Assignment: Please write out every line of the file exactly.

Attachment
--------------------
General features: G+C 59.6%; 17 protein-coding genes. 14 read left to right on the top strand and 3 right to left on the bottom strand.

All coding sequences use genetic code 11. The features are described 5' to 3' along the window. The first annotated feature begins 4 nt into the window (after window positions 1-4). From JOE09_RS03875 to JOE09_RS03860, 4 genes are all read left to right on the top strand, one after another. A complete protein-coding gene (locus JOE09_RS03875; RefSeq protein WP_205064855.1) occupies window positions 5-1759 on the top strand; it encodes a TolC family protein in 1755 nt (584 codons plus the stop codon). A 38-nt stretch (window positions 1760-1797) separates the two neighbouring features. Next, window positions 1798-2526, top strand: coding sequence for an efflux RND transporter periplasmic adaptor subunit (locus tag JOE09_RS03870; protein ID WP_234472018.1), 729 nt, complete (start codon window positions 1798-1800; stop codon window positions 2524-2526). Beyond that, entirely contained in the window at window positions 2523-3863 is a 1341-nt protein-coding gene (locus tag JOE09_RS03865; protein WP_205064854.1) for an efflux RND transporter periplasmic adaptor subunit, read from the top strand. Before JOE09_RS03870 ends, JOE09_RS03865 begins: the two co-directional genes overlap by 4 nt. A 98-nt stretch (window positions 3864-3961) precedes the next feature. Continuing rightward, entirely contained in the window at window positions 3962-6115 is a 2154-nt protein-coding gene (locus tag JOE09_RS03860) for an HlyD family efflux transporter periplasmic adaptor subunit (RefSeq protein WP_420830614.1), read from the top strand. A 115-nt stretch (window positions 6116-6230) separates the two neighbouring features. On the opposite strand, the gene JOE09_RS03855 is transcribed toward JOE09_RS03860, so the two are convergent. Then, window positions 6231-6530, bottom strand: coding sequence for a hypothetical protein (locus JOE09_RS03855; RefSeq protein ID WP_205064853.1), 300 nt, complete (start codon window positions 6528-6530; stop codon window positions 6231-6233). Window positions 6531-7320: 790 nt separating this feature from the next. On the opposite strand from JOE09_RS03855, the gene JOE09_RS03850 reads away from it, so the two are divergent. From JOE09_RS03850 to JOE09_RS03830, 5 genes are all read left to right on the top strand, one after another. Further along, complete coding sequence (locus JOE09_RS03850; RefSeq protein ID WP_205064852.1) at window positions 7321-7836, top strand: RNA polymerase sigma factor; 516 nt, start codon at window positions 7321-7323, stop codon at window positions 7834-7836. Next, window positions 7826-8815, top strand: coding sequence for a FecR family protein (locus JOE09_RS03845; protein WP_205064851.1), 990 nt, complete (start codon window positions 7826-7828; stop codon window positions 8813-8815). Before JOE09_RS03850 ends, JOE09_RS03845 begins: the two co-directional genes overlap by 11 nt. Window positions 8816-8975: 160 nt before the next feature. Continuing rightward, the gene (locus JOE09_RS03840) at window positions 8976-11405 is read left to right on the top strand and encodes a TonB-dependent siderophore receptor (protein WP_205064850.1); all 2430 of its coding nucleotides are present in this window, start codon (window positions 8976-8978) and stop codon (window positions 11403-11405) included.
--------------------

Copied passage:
General features: G+C 59.6%; 17 protein-coding genes. 14 read left to right on the top strand and 3 right to left on the bottom strand.

All coding sequences use genetic code 11. The features are described 5' to 3' along the window. The first annotated feature begins 4 nt into the window (after window positions 1-4). From JOE09_RS03875 to JOE09_RS03860, 4 genes are all read left to right on the top strand, one after another. A complete protein-coding gene (locus JOE09_RS03875; RefSeq protein WP_205064855.1) occupies window positions 5-1759 on the top strand; it encodes a TolC family protein in 1755 nt (584 codons plus the stop codon). A 38-nt stretch (window positions 1760-1797) separates the two neighbouring features. Next, window positions 1798-2526, top strand: coding sequence for an efflux RND transporter periplasmic adaptor subunit (locus tag JOE09_RS03870; protein ID WP_234472018.1), 729 nt, complete (start codon window positions 1798-1800; stop codon window positions 2524-2526). Beyond that, entirely contained in the window at window positions 2523-3863 is a 1341-nt protein-coding gene (locus tag JOE09_RS03865; protein WP_205064854.1) for an efflux RND transporter periplasmic adaptor subunit, read from the top strand. Before JOE09_RS03870 ends, JOE09_RS03865 begins: the two co-directional genes overlap by 4 nt. A 98-nt stretch (window positions 3864-3961) precedes the next feature. Continuing rightward, entirely contained in the window at window positions 3962-6115 is a 2154-nt protein-coding gene (locus tag JOE09_RS03860) for an HlyD family efflux transporter periplasmic adaptor subunit (RefSeq protein WP_420830614.1), read from the top strand. A 115-nt stretch (window positions 6116-6230) separates the two neighbouring features. On the opposite strand, the gene JOE09_RS03855 is transcribed toward JOE09_RS03860, so the two are convergent. Then, window positions 6231-6530, bottom strand: coding sequence for a hypothetical protein (locus JOE09_RS03855; RefSeq protein ID WP_205064853.1), 300 nt, complete (start codon window positions 6528-6530; stop codon window positions 6231-6233). Window positions 6531-7320: 790 nt separating this feature from the next. On the opposite strand from JOE09_RS03855, the gene JOE09_RS03850 reads away from it, so the two are divergent. From JOE09_RS03850 to JOE09_RS03830, 5 genes are all read left to right on the top strand, one after another. Further along, complete coding sequence (locus JOE09_RS03850; RefSeq protein ID WP_205064852.1) at window positions 7321-7836, top strand: RNA polymerase sigma factor; 516 nt, start codon at window positions 7321-7323, stop codon at window positions 7834-7836. Next, window positions 7826-8815, top strand: coding sequence for a FecR family protein (locus JOE09_RS03845; protein WP_205064851.1), 990 nt, complete (start codon window positions 7826-7828; stop codon window positions 8813-8815). Before JOE09_RS03850 ends, JOE09_RS03845 begins: the two co-directional genes overlap by 11 nt. Window positions 8816-8975: 160 nt before the next feature. Continuing rightward, the gene (locus JOE09_RS03840) at window positions 8976-11405 is read left to right on the top strand and encodes a TonB-dependent siderophore receptor (protein WP_205064850.1); all 2430 of its coding nucleotides are present in this window, start codon (window positions 8976-8978) and stop codon (window positions 11403-11405) included.